Reggie Wayne (Colts wide receiver, 2001-14): The one story I tell all the time — I feel like Peyton has his day planned out before the day even starts. He knows what time he’s going to wake up, what time he’s going to brush his teeth, what time he’s going to go to the store. That’s how he prepared for games. He wanted to figure out what the defense was going to do before they did it. So the way he prepared kind of got the rest of us to kind of pick up our game as far as preparation. Everything was football to him. He was a workaholic, basically had no social life. That’s one thing you can respect.
(Did he ever get on your nerves?)
Every day, man. (Laughs.) It was work. He wanted to be the best. It motivated me to be a better player. He did that for all of us.
Jim Sorgi (Colts backup quarterback, 2004-09): He did it day in and day out for 18 years. Any normal human being would take a day off. Even the year he was hurt and missed all of training camp (2008), he was in his room, watching film of every single practice. We’d be in a meeting and he’d say, “Hey, Sorgi, I want you to go grab the film from the 1999 season, the third game, the second quarter, the camera looking left to right from our bench, go grab it.” He would blow you away with his memory recall.
Ryan Diem (Colts guard, 2001-11): So after games on the road, when we’d win, we’d celebrate on the tarmac with some cigars. We’d be standing there, underneath the plane, where the luggage goes. We’d just talk about the game, the plays, general locker room BS. Just Peyton and some select offensive players. One time they were fueling up the plane about 100 feet from us, and one of the security workers sees us. Says, “Hey, you guys gotta put those cigars out!” Then he looked up and saw Peyton. Peyton just kind’ve looked at him. The guy says, “Oh, never mind, it’s all right. Just be careful.”
Justin Snow (Colts long snapper, 2000-11): It’s my rookie season, and it’s Thanksgiving, and they’re giving us players free turkeys at Marsh. Peyton asked me to get his. I’m a rookie, and he’s in his third year, so I listen. The words you had to give them at the counter were “extra gravy.” So I go there, give them the words, tell them I’m supposed to get Peyton Manning’s turkey, and the guy behind the counter is like, “Well, we’re really not supposed to do that.” He tells me I have to do this touchdown dance in order to get the turkey. I’m thinking, nah, this isn’t worth it. I’ll just buy him one. But the guy behind the counter says, “Let’s go!” and hits the button and music starts playing. Tells me, “Only way you’re getting this turkey is if you dance.”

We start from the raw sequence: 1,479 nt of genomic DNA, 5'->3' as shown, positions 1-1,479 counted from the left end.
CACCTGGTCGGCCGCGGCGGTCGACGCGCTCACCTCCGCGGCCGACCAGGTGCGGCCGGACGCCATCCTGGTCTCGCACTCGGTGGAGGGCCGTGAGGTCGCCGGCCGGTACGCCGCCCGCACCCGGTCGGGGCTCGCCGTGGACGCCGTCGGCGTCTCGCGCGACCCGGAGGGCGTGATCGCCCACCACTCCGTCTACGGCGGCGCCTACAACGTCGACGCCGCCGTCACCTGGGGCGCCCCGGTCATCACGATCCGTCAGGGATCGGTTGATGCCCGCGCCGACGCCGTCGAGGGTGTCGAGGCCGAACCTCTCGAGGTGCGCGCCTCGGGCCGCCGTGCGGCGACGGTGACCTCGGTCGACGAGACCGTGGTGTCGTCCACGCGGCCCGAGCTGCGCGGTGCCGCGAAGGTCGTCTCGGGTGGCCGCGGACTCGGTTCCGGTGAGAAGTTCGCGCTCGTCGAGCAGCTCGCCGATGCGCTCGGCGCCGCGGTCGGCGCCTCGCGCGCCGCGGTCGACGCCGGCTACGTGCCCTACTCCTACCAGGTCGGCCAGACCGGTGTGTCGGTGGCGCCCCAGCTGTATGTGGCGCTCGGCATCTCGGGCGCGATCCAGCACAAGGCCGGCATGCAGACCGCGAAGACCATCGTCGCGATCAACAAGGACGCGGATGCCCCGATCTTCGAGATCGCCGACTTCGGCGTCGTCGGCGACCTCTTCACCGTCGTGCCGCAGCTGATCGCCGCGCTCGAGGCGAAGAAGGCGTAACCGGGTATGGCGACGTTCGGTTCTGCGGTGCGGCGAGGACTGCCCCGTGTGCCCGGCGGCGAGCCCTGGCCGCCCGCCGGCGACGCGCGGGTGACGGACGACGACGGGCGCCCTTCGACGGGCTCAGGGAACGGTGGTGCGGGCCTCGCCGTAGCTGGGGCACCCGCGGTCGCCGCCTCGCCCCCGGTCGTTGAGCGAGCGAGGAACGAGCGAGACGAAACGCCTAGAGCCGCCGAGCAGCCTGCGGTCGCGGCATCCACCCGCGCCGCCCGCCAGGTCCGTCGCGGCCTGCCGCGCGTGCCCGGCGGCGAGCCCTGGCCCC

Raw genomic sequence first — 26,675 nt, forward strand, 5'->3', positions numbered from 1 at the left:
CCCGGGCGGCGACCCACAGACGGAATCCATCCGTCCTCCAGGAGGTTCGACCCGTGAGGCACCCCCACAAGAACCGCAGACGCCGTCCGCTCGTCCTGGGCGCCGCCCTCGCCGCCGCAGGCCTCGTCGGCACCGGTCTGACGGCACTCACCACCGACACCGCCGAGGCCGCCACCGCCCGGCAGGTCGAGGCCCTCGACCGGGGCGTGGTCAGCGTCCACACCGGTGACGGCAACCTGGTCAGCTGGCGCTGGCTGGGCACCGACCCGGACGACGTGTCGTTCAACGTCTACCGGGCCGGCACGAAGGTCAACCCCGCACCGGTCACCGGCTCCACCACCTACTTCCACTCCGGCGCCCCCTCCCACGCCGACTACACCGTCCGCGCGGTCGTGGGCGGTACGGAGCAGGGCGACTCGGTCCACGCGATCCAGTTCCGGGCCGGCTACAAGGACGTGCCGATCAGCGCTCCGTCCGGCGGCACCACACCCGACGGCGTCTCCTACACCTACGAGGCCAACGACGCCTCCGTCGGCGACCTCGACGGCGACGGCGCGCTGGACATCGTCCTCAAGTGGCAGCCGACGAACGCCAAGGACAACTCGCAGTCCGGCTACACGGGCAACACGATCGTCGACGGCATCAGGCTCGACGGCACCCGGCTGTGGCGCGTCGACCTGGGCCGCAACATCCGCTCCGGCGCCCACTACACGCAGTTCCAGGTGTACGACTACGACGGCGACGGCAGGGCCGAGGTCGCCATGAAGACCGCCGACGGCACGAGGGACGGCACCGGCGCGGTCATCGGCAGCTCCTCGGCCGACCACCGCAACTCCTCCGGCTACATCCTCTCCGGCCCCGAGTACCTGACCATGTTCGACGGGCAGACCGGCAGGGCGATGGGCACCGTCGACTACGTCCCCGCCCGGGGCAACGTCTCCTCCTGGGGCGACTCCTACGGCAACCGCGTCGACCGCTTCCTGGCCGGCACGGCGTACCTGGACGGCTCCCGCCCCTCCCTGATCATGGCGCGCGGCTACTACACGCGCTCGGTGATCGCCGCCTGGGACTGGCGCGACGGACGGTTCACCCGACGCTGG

So I break into my dance for, whatever, 20 seconds. The guy is eating this up. So he gives me my turkey, and I bring it to the facility the next day. I was walking by the equipment room and I start seeing Polaroids of my dance on the wall. Then, we’re in a team meeting, and at the very end, coach (Jim) Mora says, “We have something to share with you guys.” And the video starts playing. Apparently, there was a hidden camera behind the counter the whole time. They put all the rookies through this, but apparently since I was the best one, they showed mine last. Eleven years they showed that at Thanksgiving. Peyton loved it. He always cued it up. He’d show it to all the players and wives at his house after games.
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Pat McAfee (Colts punter, 2009-16): I got asked to go on a golf trip with Peyton before he ever really knew me. … I was like, I gotta learn how to (expletive) golf. I borrow Adam Vinatieri’s clubs. I lost, roughly, 160 of Peyton Manning’s golf balls that trip.
We get back to the hotel after a day of golf (at the Pete Dye Course in French Lick) and you have to walk through a casino to get to the escalators. Apparently, word had gotten out that Peyton Manning was there. I stop at the roulette table. I say, “I’d like $500 in chips.” When Peyton walked into the casino, a buzz started. Peyton walks by my table, slaps me right on the butt. I’m like, I’m never washing that ass cheek ever again. Everybody just looks at me, like, “Who the hell are you?” I tell them I’m his caddy. He kinda stood behind me for a couple minutes, then he went to leave. He goes, “How ‘bout that red 18?” with a wink and a grin. I go, that was the coolest thing I’ve ever seen in my life. Then he’s gone. So I took all my chips off all my other numbers and put all my chips on red 18. Everybody at the table goes, “We should probably do that too.” (Soon) every chip at the entire table was on red 18. It looked like the (expletive) Eiffel Tower. All of a sudden, the number stops on red 18. The other people at the table are like, “OH MY GOD! Jesus himself walked into the casino!”